My Case against Minimum-Wage Laws

We often hear these minimum wage laws are well intentioned. I cannot agree. Minimum-wage laws are evil in their methods (coercion) and evil in their goals (to make people believe they’re dependent on government).  Original Article: “My Case against Minimum-Wage Laws” This Audio Mises Wire is generously sponsored by Christopher Condon. Narrated by Michael Stack. Source link

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Why Capital Goods Are the Key to Economic Progress

[This article is excerpted from chapter 18 of Human Action] If one were to measure the length of the period of production spent in the fabrication of the various goods available now, one would have to trace back their history to the point at which the first expenditure of original factors of production took place. One would have to establish when natural resources and labor were first employed for processes that — besides contributing to the production of other goods — also contributed ultimately to the production of the good…

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Matt McCaffrey: Austrian Business Strategy (Part 2): Principles

Austrian economics helps entrepreneurs to develop and implement more effective business strategies, and to open up streams of continuous innovation. As Joe Matarese, CEO of Medicus Healthcare Solutions, said about Austrian economics in relation to business: It just works (see Mises.org/E4B_126). In episode #127 (Mises.org/E4B_127), Matt McCaffrey outlined the Austrian strategy process of Explore and Expand, and its logic development. This week, he helps us dig deeper to identify the principles of Austrian economics that underpin our distinctive approach to business strategy. Key Takeaways and Actionable Insights Realism: real people,…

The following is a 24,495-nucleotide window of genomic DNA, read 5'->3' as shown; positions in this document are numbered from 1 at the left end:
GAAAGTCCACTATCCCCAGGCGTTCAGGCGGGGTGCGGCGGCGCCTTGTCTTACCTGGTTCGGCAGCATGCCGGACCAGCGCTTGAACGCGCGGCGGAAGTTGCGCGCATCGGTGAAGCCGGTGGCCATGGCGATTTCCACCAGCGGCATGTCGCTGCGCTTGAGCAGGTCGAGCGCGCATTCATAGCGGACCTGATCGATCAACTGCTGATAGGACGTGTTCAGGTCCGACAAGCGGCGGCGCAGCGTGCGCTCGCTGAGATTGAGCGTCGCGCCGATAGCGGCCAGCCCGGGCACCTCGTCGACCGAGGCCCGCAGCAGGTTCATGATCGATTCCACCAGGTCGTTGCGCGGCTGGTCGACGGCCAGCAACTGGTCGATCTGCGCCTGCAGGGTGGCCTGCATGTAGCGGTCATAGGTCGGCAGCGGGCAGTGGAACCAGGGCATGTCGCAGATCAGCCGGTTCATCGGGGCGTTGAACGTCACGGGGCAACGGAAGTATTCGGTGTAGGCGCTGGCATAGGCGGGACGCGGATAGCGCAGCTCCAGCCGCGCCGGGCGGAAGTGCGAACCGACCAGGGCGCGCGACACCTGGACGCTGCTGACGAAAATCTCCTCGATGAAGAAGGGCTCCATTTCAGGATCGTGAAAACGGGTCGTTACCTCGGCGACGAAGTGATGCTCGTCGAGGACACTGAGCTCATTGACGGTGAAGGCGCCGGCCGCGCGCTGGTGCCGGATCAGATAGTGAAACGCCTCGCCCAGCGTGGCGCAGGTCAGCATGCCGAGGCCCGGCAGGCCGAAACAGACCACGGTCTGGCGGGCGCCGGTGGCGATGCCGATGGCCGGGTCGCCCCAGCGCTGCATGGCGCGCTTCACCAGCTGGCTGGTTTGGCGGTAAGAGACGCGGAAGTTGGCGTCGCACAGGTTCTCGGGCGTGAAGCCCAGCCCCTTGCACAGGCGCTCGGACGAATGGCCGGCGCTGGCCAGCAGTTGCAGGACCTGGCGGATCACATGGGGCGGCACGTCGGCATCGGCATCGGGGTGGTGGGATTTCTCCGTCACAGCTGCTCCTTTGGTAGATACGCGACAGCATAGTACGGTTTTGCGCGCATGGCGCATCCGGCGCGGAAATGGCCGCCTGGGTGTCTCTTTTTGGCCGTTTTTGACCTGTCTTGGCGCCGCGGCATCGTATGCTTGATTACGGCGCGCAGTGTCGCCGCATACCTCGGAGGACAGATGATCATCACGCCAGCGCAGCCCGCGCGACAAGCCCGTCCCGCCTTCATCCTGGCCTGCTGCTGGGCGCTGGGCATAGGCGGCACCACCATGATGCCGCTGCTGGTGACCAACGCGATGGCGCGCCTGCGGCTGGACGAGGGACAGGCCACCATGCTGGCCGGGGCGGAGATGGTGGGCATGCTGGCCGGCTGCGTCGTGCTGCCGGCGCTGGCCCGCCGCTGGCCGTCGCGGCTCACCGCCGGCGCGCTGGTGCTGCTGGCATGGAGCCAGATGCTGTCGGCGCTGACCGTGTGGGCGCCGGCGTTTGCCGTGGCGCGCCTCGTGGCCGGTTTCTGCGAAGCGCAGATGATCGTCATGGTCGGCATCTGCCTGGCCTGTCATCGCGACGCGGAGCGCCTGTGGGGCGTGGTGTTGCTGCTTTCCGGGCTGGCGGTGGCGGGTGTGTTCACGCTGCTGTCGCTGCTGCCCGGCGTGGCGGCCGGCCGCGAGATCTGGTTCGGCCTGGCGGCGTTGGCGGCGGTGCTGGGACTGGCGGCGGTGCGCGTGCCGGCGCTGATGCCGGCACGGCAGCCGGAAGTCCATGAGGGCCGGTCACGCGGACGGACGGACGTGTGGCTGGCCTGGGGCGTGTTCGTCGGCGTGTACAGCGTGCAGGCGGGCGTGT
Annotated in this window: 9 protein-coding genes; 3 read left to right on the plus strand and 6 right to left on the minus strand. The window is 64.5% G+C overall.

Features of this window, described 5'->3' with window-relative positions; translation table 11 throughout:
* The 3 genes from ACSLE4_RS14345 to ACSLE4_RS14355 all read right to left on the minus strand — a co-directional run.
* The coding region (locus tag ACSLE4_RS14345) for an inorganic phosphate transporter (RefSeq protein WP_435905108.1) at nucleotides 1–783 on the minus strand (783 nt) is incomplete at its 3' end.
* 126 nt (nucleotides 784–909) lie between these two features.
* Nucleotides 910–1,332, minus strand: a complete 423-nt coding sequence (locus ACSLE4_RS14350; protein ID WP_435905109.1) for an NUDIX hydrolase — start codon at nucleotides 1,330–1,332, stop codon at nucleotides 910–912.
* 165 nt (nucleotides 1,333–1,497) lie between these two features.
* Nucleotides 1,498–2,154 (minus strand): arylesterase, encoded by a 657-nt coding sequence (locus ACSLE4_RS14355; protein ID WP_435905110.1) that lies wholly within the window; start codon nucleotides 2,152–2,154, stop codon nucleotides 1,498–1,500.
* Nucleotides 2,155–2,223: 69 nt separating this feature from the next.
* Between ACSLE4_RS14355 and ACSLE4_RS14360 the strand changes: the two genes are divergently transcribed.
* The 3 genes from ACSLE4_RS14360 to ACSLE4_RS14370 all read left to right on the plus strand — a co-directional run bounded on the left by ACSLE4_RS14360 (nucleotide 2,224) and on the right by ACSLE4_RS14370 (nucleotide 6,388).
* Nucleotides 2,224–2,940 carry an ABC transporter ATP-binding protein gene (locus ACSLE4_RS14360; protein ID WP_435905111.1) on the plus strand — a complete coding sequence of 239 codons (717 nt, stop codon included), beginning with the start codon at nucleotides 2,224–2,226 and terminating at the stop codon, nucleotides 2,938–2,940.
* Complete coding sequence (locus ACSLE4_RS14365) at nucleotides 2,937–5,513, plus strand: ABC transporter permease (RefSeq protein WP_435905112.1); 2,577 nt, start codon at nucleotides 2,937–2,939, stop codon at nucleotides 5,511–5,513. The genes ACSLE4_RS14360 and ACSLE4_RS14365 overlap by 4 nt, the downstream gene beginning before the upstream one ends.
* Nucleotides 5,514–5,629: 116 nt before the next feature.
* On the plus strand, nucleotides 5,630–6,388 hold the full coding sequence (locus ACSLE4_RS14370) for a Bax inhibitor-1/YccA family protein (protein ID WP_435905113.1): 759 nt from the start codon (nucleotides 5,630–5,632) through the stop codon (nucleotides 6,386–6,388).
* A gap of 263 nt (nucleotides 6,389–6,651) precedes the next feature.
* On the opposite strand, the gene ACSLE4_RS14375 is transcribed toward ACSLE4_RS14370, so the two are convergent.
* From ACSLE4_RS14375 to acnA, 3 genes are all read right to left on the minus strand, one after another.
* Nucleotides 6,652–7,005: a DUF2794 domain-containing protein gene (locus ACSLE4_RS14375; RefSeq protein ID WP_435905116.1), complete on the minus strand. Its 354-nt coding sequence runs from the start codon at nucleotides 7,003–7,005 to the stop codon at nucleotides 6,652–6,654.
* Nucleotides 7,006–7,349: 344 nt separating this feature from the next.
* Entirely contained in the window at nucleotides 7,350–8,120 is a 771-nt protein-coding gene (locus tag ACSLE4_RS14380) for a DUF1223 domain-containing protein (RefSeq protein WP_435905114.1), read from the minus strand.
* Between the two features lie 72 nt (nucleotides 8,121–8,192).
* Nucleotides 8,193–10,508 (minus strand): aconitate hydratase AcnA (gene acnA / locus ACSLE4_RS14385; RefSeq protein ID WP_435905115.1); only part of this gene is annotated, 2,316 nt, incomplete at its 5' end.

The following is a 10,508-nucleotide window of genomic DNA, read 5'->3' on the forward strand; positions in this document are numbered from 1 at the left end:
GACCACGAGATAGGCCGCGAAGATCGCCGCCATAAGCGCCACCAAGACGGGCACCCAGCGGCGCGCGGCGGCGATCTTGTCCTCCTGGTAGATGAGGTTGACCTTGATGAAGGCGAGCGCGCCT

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Jan Tinbergen, Pioneer of Central Planning

Once in a blue moon, the Austrian school attracts the attention of serious scholars outside of its tradition. In the months after Janek Wasserman at University of Alabama published The Marginal Revolutionaries in 2019, lots of Austrians revisited the old masters and the fin-de-siécle Vienna from which they stemmed: they found lots to like and even more to dislike, but it was still a contribution from which we could learn a thing or two. An even wider attempt was made by Erwin Dekker of Rotterdam’s Erasmus University when he published…

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